December 7, 2022
A federal court of appeals ruled the Deferred Action for Childhood Arrivals program was illegal but didn't cut its protection for more than 600,000 Dreamers.

A federal appeals court determined that the Obama administration didn’t have the authority to institute the Deferred Action for Childhood Arrivals program but declined to dismantle it, allowing more than 600,000 immigrants to continue to enjoy its protections.

The 5th U.S. Circuit ordered a review of new changes by the Biden administration to DACA, telling a Texas federal judge to review the program.

A three judge panel from the 5th U.S. Circuit Court of Appeals also ruled that while the Obama administration lacked the authority to create the immigration policy which affects over 600,000 people, it didn’t dismantle the program, and people can continue benefiting from the policy.

The panel ruled that the U.S. government cannot process new applicants for individuals seeking DACA benefits.

BIDEN ADMIN MOVES TO STRENGTHEN OBAMA-ERA DACA PROGRAM AMID LEGAL CHALLENGES

Susana Lujano, left, a dreamer from Mexico who lives in Houston, joins other activists to rally in support of the Deferred Action for Childhood Arrivals program, also known as DACA, at the U.S. Capitol in Washington on June 15, 2022.

Susana Lujano, left, a dreamer from Mexico who lives in Houston, joins other activists to rally in support of the Deferred Action for Childhood Arrivals program, also known as DACA, at the U.S. Capitol in Washington on June 15, 2022. (AP Photo/J. Scott Applewhite, File)

“A district court is in the best position to review the administrative record in the rulemaking proceeding and determine whether our holdings as to the 2012 DACA Memorandum fully resolve issues concerning the Final Rule,” the opinion states.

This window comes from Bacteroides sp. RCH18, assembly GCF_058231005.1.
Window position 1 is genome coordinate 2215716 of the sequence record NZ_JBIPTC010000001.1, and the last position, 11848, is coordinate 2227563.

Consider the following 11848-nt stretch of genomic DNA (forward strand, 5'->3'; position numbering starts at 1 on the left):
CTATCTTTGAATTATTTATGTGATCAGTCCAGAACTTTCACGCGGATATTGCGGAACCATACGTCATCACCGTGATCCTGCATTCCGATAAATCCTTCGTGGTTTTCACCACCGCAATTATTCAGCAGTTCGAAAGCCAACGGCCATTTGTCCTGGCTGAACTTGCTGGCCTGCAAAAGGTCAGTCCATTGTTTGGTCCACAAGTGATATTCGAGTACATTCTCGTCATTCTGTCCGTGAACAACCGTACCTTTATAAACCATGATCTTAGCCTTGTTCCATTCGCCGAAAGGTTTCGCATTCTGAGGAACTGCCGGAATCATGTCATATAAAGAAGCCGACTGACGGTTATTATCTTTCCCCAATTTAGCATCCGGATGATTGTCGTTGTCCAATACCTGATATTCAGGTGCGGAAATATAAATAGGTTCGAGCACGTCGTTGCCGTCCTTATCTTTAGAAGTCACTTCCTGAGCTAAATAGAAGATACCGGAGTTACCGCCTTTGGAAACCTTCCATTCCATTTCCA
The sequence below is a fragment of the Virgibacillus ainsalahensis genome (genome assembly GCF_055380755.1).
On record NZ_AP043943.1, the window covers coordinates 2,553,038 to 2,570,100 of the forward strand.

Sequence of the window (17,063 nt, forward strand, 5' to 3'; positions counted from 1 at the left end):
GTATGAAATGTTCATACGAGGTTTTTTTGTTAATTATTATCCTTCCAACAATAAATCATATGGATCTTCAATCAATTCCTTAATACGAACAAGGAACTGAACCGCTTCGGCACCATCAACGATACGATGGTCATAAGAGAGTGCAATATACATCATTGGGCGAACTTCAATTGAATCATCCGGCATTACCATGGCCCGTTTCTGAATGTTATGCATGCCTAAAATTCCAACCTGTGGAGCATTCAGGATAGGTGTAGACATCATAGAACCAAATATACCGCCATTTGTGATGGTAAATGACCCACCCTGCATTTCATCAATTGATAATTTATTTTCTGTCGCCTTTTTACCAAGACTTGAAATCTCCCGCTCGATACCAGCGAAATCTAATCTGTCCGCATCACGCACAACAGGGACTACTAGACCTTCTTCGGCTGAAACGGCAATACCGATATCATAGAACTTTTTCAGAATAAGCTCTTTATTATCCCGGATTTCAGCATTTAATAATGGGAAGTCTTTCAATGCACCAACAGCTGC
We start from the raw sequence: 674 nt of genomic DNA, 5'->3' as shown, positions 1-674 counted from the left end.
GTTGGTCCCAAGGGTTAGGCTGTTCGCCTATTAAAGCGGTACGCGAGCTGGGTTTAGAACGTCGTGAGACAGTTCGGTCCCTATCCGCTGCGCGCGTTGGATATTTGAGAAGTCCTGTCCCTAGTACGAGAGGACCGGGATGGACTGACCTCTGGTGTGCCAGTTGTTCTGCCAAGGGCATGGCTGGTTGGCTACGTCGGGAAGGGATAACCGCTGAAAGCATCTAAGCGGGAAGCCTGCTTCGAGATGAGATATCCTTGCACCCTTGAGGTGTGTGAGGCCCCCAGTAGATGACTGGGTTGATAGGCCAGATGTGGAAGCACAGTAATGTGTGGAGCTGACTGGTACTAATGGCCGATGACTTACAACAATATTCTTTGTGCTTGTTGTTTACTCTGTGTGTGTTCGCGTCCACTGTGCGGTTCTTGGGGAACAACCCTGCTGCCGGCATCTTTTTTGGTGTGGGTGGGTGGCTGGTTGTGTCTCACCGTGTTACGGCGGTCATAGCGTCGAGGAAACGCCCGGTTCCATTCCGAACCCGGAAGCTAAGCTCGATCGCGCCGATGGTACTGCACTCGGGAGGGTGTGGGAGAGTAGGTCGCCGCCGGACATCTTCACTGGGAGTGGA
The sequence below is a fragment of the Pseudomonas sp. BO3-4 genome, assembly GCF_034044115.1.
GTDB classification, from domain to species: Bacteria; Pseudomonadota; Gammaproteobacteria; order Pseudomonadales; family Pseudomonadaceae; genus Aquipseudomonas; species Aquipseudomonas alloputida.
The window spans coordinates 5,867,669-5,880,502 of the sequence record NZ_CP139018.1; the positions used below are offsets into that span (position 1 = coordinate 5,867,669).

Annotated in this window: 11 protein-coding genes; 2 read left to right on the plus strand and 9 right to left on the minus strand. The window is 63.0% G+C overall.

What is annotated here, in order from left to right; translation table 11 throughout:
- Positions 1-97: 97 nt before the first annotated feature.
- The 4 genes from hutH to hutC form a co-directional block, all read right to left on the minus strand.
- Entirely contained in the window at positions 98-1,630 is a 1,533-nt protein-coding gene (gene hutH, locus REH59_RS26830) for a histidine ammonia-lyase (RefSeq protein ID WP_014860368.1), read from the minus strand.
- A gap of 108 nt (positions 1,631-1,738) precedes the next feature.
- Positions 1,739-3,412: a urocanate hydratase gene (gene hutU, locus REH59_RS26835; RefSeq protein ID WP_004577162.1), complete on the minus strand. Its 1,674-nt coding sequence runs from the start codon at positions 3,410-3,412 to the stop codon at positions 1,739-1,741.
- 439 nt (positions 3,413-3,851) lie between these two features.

Several Republican-led states are suing the U.S. government, arguing that they are being harmed financially by spending hundreds of millions of dollars on services such as education and health care for people who are being allowed to stay in the U.S. illegally.

BIDEN CALLS DACA RULING ‘DEEPLY DISAPPOINTING,’ URGES CONGRESS TO PASS CITIZENSHIP PATH

 Activists listen during a news conference marking the 10th anniversary of the passing of Deferred Action for Childhood Arrivals (DACA), on Capitol Hill on Wednesday, June 15, 2022 in Washington, DC.

 Activists listen during a news conference marking the 10th anniversary of the passing of Deferred Action for Childhood Arrivals (DACA), on Capitol Hill on Wednesday, June 15, 2022 in Washington, DC. (Kent Nishimura / Los Angeles Times via Getty Images)

The Biden administration presented changes to DACA in August which were open to public comments, but don’t contain substantial modifications to the Obama-era policy and are pointed at legal challenges in relation to the program.

The rule would begin on Oct. 31.

Immigration advocates rally to urge Congress to pass permanent protections for DACA recipients and create a pathway to citizenship, near the U.S. Capitol June 15, 2022 in Washington, DC. 

Immigration advocates rally to urge Congress to pass permanent protections for DACA recipients and create a pathway to citizenship, near the U.S. Capitol June 15, 2022 in Washington, DC.  (Photo by Drew Angerer/Getty Images)

In July 2021, U.S. District Judge Andrew Hanen ruled that DACA was illegal and said that it wasn’t put through public notice and comment, which is a requirement by the federal Administrative Procedures Act.

When President Biden took office in 2021, he signed a memo aiming to protect DACA and ordered the Department of Homeland Security to take “all appropriate actions under the law” to protect the program.

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Secretary of Homeland Security Alejandro Mayorkas said in a statement that he’s disappointed by the ruling.

“I am deeply disappointed by today’s DACA ruling and the ongoing uncertainty it creates for families and communities across the country. We are currently reviewing the court’s decision and will work with the Department of Justice on an appropriate legal response,” Mayorkas said. “As a result of the stay that remains in place, no one who currently has DACA will lose their protection from removal or work authorization. Consistent with that stay, DHS will continue to accept the filing of both initial and renewal DACA applications, but will process only the DACA renewal requests.”

The Associated Press contributed to this report.